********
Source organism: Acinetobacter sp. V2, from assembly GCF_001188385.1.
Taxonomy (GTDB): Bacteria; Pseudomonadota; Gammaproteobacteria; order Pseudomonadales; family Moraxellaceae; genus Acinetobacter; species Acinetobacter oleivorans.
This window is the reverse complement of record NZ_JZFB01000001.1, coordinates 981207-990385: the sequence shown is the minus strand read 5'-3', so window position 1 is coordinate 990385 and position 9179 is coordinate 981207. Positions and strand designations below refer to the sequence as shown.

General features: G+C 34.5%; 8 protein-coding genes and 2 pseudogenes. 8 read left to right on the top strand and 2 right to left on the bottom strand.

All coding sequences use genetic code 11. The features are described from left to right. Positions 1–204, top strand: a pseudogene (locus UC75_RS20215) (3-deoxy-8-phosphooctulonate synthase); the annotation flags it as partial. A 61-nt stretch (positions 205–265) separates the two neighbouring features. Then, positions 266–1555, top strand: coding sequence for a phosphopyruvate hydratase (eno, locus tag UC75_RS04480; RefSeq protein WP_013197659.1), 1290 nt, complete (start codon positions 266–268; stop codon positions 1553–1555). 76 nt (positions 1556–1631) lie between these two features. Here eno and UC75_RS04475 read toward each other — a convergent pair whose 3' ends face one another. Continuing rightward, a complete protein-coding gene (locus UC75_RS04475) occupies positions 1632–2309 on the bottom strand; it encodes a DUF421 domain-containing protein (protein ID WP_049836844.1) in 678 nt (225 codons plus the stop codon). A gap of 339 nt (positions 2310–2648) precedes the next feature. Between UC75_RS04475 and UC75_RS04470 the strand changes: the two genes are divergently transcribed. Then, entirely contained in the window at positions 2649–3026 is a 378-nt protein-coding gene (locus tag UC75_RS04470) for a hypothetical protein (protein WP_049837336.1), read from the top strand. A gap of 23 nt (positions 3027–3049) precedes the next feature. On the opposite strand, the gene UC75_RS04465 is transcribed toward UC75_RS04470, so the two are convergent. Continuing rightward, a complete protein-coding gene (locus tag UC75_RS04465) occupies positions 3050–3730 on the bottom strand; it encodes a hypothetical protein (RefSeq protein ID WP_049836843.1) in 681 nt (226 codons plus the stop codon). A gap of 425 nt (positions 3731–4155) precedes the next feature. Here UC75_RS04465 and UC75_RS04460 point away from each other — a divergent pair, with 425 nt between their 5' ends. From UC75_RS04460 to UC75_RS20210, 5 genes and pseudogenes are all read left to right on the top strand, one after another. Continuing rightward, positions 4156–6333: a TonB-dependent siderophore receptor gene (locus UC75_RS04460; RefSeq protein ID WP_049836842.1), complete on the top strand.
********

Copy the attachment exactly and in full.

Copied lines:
Source organism: Acinetobacter sp. V2, from assembly GCF_001188385.1.
Taxonomy (GTDB): Bacteria; Pseudomonadota; Gammaproteobacteria; order Pseudomonadales; family Moraxellaceae; genus Acinetobacter; species Acinetobacter oleivorans.
This window is the reverse complement of record NZ_JZFB01000001.1, coordinates 981207-990385: the sequence shown is the minus strand read 5'-3', so window position 1 is coordinate 990385 and position 9179 is coordinate 981207. Positions and strand designations below refer to the sequence as shown.

General features: G+C 34.5%; 8 protein-coding genes and 2 pseudogenes. 8 read left to right on the top strand and 2 right to left on the bottom strand.

All coding sequences use genetic code 11. The features are described from left to right. Positions 1–204, top strand: a pseudogene (locus UC75_RS20215) (3-deoxy-8-phosphooctulonate synthase); the annotation flags it as partial. A 61-nt stretch (positions 205–265) separates the two neighbouring features. Then, positions 266–1555, top strand: coding sequence for a phosphopyruvate hydratase (eno, locus tag UC75_RS04480; RefSeq protein WP_013197659.1), 1290 nt, complete (start codon positions 266–268; stop codon positions 1553–1555). 76 nt (positions 1556–1631) lie between these two features. Here eno and UC75_RS04475 read toward each other — a convergent pair whose 3' ends face one another. Continuing rightward, a complete protein-coding gene (locus UC75_RS04475) occupies positions 1632–2309 on the bottom strand; it encodes a DUF421 domain-containing protein (protein ID WP_049836844.1) in 678 nt (225 codons plus the stop codon). A gap of 339 nt (positions 2310–2648) precedes the next feature. Between UC75_RS04475 and UC75_RS04470 the strand changes: the two genes are divergently transcribed. Then, entirely contained in the window at positions 2649–3026 is a 378-nt protein-coding gene (locus tag UC75_RS04470) for a hypothetical protein (protein WP_049837336.1), read from the top strand. A gap of 23 nt (positions 3027–3049) precedes the next feature. On the opposite strand, the gene UC75_RS04465 is transcribed toward UC75_RS04470, so the two are convergent. Continuing rightward, a complete protein-coding gene (locus tag UC75_RS04465) occupies positions 3050–3730 on the bottom strand; it encodes a hypothetical protein (RefSeq protein ID WP_049836843.1) in 681 nt (226 codons plus the stop codon). A gap of 425 nt (positions 3731–4155) precedes the next feature. Here UC75_RS04465 and UC75_RS04460 point away from each other — a divergent pair, with 425 nt between their 5' ends. From UC75_RS04460 to UC75_RS20210, 5 genes and pseudogenes are all read left to right on the top strand, one after another. Continuing rightward, positions 4156–6333: a TonB-dependent siderophore receptor gene (locus UC75_RS04460; RefSeq protein ID WP_049836842.1), complete on the top strand.